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Holiday lets can be challenging to market and manage. Stephen Richards of Carter Jonas Leisure sets out the process for change of use to residential and offers some advice on the holiday market.
Q. We have six holiday cottages in one barn, which we converted more than 17 years ago. They have slowly become more difficult to run, with fewer bookings and more enquiries for short-term lettings.
We have a 28-day clause on them and I really feel it is time to try to change to either longer-term lettings or residential, as the outgoings mean the cottages are not viable. Please advise the best way forward. We are in an English planning authority area.
A. It sounds as if, when planning permission was granted 17 years ago, a holiday letting restriction was applied. This means no individual can stay in the property for more than 28 consecutive days.
To allow the cottages to be rented out longer term – for example, on an assured shorthold tenancy (AST), you would have to apply for a change of use for C3 use – a dwelling house.
From the outset, it’s important to establish whether there is a Section 106 agreement in place, tying the cottages to the main residence.
If there is, regardless of any change of use, you won’t be allowed to sell the cottages independently from the farmhouse or the rest of the land – either individually or as a block, depending on the wording of the agreement.
Subject to this, if you’re successful in getting a change of use to C3, you’ll be able to let the properties on the open market, or to sell them. If you’re successful in getting that change of use, you’ll be able to let the properties on the open market.
If not, some planning authorities will grant an extension of the 28-day limit, allowing tenancies of up to six months, which could then be renewable.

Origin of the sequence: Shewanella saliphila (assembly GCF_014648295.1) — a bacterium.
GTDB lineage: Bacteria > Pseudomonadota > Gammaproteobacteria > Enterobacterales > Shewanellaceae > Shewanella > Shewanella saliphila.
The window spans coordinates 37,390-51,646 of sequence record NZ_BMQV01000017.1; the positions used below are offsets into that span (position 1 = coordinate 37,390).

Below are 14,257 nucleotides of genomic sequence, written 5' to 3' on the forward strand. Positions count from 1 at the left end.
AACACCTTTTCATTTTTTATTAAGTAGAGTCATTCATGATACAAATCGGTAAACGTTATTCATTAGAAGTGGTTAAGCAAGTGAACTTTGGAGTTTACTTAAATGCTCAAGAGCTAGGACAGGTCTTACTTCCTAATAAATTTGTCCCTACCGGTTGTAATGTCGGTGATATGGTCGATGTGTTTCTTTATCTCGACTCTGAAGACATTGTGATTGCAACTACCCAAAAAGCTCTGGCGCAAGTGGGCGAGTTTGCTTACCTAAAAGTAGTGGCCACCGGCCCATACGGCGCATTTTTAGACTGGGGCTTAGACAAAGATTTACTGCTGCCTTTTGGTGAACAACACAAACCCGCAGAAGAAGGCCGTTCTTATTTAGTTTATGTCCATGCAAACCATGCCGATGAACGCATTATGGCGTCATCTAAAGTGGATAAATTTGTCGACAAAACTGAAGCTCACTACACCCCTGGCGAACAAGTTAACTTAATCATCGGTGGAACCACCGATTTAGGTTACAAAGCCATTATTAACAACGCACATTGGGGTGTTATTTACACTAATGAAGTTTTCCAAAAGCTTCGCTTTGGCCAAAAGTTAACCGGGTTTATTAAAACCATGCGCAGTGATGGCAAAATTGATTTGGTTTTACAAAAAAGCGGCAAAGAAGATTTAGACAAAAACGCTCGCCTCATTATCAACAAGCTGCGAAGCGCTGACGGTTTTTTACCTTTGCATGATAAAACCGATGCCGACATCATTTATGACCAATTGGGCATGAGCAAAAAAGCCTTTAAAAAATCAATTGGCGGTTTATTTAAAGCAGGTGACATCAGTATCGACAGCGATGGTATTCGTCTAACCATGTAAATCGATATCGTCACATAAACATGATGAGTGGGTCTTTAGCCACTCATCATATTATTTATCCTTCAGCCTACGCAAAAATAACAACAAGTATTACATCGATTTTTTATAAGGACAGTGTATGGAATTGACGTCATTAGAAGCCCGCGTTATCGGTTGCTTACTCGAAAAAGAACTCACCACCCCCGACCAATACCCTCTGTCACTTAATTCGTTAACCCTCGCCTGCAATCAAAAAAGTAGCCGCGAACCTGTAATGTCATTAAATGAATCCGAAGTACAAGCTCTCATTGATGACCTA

When applying for change of use, it’s a standard requirement to prove that the existing use is no longer viable – so, in this case, you would need to establish that there is no longer a sufficient business need for the holiday letting cottages or demand within the area.
You have the option to start with a pre-application. There is a cost associated, but it allows you to test the water, spending less time than in making a full planning application. The local authority will give tell you the likelihood of any application succeeding.
It would be worth getting advice in the first instance on whether or not your cottages would be suitable for and compliant with the requirements for the private rented sector.
Regulations for residential let properties are becoming ever stricter – there may be costs and time implications you have not considered, both to get them up to scratch and to maintain them.
For example, each cottage would need to meet energy efficiency standards, have separate utilities meters and their own boiler, as well as up-to-date gas and electricity certificates. Parking arrangements and gardens must also be suitable for long-term lets.
You may want to consider changes to make your cottages more appealing to the holiday market. As a leisure specialist, I have seen how this market has changed dramatically in the past two decades.
I recently worked with a landowner to upgrade a holiday cottage complex to interconnect their cottages, increasing their flexibility and therefore appeal to a wider range of holidaymakers and to attract larger groups, for which there is a growing market.
There will likely be other, lower-cost changes that could increase the holiday letting business. Employing a company to deal with cleaning and changeover, as well the marketing and letting, is an option if time has become an issue.
If you can make a success of the business and keep it running, your income from holiday letting cottages could be higher than on a long-term residential tenancy.
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